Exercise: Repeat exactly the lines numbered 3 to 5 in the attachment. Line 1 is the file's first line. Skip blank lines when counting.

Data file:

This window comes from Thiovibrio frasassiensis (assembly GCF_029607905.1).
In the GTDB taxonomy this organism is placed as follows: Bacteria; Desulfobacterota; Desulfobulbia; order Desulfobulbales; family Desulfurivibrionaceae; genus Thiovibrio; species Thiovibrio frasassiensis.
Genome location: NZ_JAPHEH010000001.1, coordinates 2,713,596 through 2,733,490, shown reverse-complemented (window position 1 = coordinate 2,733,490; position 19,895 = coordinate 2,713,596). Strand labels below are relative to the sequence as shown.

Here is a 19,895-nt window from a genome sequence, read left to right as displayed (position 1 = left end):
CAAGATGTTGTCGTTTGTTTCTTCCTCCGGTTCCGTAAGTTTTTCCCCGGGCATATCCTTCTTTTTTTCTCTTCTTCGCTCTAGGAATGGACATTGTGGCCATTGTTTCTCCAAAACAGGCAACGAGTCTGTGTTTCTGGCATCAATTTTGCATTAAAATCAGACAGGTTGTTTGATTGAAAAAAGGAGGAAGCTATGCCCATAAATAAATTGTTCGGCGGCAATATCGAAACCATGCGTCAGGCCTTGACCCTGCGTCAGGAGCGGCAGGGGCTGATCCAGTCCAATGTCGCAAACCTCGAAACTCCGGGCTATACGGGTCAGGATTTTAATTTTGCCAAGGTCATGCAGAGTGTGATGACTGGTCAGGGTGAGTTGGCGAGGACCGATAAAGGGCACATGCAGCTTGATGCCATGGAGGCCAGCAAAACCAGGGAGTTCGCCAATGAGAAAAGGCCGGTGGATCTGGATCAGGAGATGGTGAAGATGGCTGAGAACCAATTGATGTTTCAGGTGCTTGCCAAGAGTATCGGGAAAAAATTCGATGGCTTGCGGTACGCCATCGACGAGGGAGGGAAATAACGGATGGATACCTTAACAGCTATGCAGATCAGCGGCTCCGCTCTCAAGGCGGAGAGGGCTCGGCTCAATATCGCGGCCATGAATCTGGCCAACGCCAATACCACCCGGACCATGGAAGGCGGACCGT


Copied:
Genome location: NZ_JAPHEH010000001.1, coordinates 2,713,596 through 2,733,490, shown reverse-complemented (window position 1 = coordinate 2,733,490; position 19,895 = coordinate 2,713,596). Strand labels below are relative to the sequence as shown.

Here is a 19,895-nt window from a genome sequence, read left to right as displayed (position 1 = left end):
CAAGATGTTGTCGTTTGTTTCTTCCTCCGGTTCCGTAAGTTTTTCCCCGGGCATATCCTTCTTTTTTTCTCTTCTTCGCTCTAGGAATGGACATTGTGGCCATTGTTTCTCCAAAACAGGCAACGAGTCTGTGTTTCTGGCATCAATTTTGCATTAAAATCAGACAGGTTGTTTGATTGAAAAAAGGAGGAAGCTATGCCCATAAATAAATTGTTCGGCGGCAATATCGAAACCATGCGTCAGGCCTTGACCCTGCGTCAGGAGCGGCAGGGGCTGATCCAGTCCAATGTCGCAAACCTCGAAACTCCGGGCTATACGGGTCAGGATTTTAATTTTGCCAAGGTCATGCAGAGTGTGATGACTGGTCAGGGTGAGTTGGCGAGGACCGATAAAGGGCACATGCAGCTTGATGCCATGGAGGCCAGCAAAACCAGGGAGTTCGCCAATGAGAAAAGGCCGGTGGATCTGGATCAGGAGATGGTGAAGATGGCTGAGAACCAATTGATGTTTCAGGTGCTTGCCAAGAGTATCGGGAAAAAATTCGATGGCTTGCGGTACGCCATCGACGAGGGAGGGAAATAACGGATGGATACCTTAACAGCTATGCAGATCAGCGGCTCCGCTCTCAAGGCGGAGAGGGCTCGGCTCAATATCGCGGCCATGAATCTGGCCAACGCCAATACCACCCGGACCATGGAAGGCGGACCGT